When an area becomes a popular place to film it can attract two types of surges, the good, with things like an increase in tourism or, the bad, with an increase crime. Recently, there has been a lot of the later in southern California.
Over the past two years there has been a huge jump in crime targeting film crews and it’s something we all need to talk about.
At 8 am on Sunday, July 16th, 71 year-old Ed French, a well known fixture in commercial production, was scouting locations for a commercial at the Twin Peaks Overlook in San Francisco. What started out as a beautiful morning quickly turned into a nightmare. French was approached by an African American man with shoulder-length dreadlocks and a woman in her late teens. The two strangers shot French and took his camera and equipment before fleeing the area in a dark gray Honda Accord, a witness reported to police.
This has happened before. Last year, two other filmmakers were also attacked and robbed in the same location where French’s life was ended, over a camera, a camera.
On Monday night, around 10:30, another film crew was robbed at gun point in downtown Oakland. Chris Burns (pictured above), the director of photography for the project, recounted to me what happened.
After filming all day for a major YouTube content provider, Chris, along with his crew, stopped for dinner at Mountain Mike’s Pizza in Oakland. Most of the production crew had already left, leaving Chris and 4 members of the team who were getting ready to leave. While one crew member stayed inside, Chris and 3 of the other crew members (all female) walked into the parking lot, having no clue what they were about to experience. They were greeted by two African American men armed with 9mm’s. One of the men quickly forced the three women onto the ground face-down between Chris’ SUV and another car, while the other forced Chris against the wall. After frisking Chris they pushed him to the ground alongside the women. One thief held a gun to the back of the team’s heads, even cocking it to put a bullet in the chamber, while the other rattled off a list of what they wanted, the camera equipment. They new exactly what was in the van. They asked where were the cameras, the computers, the lenses, batteries, a smart slate, a monitor. Chris told them exactly where to find everything and pleaded with the men not to hurt anyone.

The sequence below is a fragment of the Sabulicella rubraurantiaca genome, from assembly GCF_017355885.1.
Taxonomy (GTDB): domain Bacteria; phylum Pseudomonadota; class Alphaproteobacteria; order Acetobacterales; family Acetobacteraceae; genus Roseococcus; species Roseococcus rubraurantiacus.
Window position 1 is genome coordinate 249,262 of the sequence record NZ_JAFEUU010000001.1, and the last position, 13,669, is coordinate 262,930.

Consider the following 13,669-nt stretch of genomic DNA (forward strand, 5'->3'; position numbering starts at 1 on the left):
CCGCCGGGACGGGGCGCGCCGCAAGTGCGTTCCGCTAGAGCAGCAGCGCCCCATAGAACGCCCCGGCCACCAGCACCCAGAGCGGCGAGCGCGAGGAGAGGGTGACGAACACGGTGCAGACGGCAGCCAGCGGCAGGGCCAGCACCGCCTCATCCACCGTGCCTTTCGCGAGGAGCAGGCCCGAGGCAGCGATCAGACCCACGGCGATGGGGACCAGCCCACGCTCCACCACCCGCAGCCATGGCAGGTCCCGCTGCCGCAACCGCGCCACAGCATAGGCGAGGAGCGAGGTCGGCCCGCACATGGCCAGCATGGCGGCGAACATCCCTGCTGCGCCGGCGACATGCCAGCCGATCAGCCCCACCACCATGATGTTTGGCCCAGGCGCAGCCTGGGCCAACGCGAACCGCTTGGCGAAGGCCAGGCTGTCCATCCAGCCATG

They told the film crew that they would shoot them. At one point Chris heard the man guarding him and the women cock the gun. He also heard a police scanner that they were using. They were told to “not look up” and, “don’t move”.
After loading the equipment the men told the shaken victims to count to a million as loud as they could. They started counting and when they reached 123, they could no longer hear their assailants. At that moment the other crew member came outside, not knowing what was going on. Chris and the women started yelling to call 911 and the group ran back into the restaurant. All of the team, the patrons and the staff hid in the back room, shut off all the lights and locked the doors, and waited until a swarm of officers arrived.
As Chris recounted the details of terrifying encounter to me, I could hear in his voice the horror and shock that is still fresh in his mind. In all, the robbers made off with over $40,000 in equipment, but the only thing that really matters is that the terrified crew was not harmed, though they will forever have the experience in the back of their minds.
Chris described the robbery as “horrible”, he said that after being in the industry for over 20 years that he has never before experienced something like this. After telling me his story, he said something that struck me, “The worst part is, this is happening all over Oakland and the Bay area. This is constantly happening.”
He listed off several other robberies that had happened to a lot of crews, including news crews, even while on air live.
I did my own research on the subject and found many reports about productions and crews being robbed. This is a huge problem that needs to be addressed. People are getting hurt and killed. It is ridiculous that groups of professionals are not able to work in safe environment while make films and series. Both the local community and the entertainment community need to come together to find a way to make a safer enviornment.
If you are filming in the Oakland/San Francisco area, please do not go out without security or a police presence. If you know anything about the robberies, please contact the proper police department.
Our thoughts and condolences go out to the family and friends of Ed French.